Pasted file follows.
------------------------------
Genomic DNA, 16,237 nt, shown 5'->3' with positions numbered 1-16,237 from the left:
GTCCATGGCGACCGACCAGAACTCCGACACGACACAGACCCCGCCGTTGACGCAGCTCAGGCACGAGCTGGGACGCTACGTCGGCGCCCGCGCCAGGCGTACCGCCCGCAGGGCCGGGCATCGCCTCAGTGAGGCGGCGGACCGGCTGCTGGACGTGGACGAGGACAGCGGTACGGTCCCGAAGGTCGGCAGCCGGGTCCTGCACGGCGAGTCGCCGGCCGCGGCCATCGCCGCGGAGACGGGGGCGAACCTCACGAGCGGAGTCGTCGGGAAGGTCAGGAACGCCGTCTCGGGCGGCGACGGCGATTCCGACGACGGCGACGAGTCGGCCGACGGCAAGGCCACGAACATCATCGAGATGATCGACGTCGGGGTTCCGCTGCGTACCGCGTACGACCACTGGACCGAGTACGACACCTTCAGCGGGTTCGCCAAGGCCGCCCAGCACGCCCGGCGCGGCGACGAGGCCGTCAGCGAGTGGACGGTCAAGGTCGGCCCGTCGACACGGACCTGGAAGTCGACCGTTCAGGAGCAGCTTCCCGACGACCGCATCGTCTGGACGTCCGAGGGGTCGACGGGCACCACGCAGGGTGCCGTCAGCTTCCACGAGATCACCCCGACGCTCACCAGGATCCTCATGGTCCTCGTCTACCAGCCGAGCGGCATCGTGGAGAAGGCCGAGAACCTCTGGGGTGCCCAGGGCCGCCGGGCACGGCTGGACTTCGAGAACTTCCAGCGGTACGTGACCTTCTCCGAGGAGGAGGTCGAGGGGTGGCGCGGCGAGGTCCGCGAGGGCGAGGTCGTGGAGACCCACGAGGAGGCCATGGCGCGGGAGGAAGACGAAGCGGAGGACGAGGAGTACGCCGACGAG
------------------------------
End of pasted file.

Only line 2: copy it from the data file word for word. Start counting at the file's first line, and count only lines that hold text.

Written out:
GTCCATGGCGACCGACCAGAACTCCGACACGACACAGACCCCGCCGTTGACGCAGCTCAGGCACGAGCTGGGACGCTACGTCGGCGCCCGCGCCAGGCGTACCGCCCGCAGGGCCGGGCATCGCCTCAGTGAGGCGGCGGACCGGCTGCTGGACGTGGACGAGGACAGCGGTACGGTCCCGAAGGTCGGCAGCCGGGTCCTGCACGGCGAGTCGCCGGCCGCGGCCATCGCCGCGGAGACGGGGGCGAACCTCACGAGCGGAGTCGTCGGGAAGGTCAGGAACGCCGTCTCGGGCGGCGACGGCGATTCCGACGACGGCGACGAGTCGGCCGACGGCAAGGCCACGAACATCATCGAGATGATCGACGTCGGGGTTCCGCTGCGTACCGCGTACGACCACTGGACCGAGTACGACACCTTCAGCGGGTTCGCCAAGGCCGCCCAGCACGCCCGGCGCGGCGACGAGGCCGTCAGCGAGTGGACGGTCAAGGTCGGCCCGTCGACACGGACCTGGAAGTCGACCGTTCAGGAGCAGCTTCCCGACGACCGCATCGTCTGGACGTCCGAGGGGTCGACGGGCACCACGCAGGGTGCCGTCAGCTTCCACGAGATCACCCCGACGCTCACCAGGATCCTCATGGTCCTCGTCTACCAGCCGAGCGGCATCGTGGAGAAGGCCGAGAACCTCTGGGGTGCCCAGGGCCGCCGGGCACGGCTGGACTTCGAGAACTTCCAGCGGTACGTGACCTTCTCCGAGGAGGAGGTCGAGGGGTGGCGCGGCGAGGTCCGCGAGGGCGAGGTCGTGGAGACCCACGAGGAGGCCATGGCGCGGGAGGAAGACGAAGCGGAGGACGAGGAGTACGCCGACGAG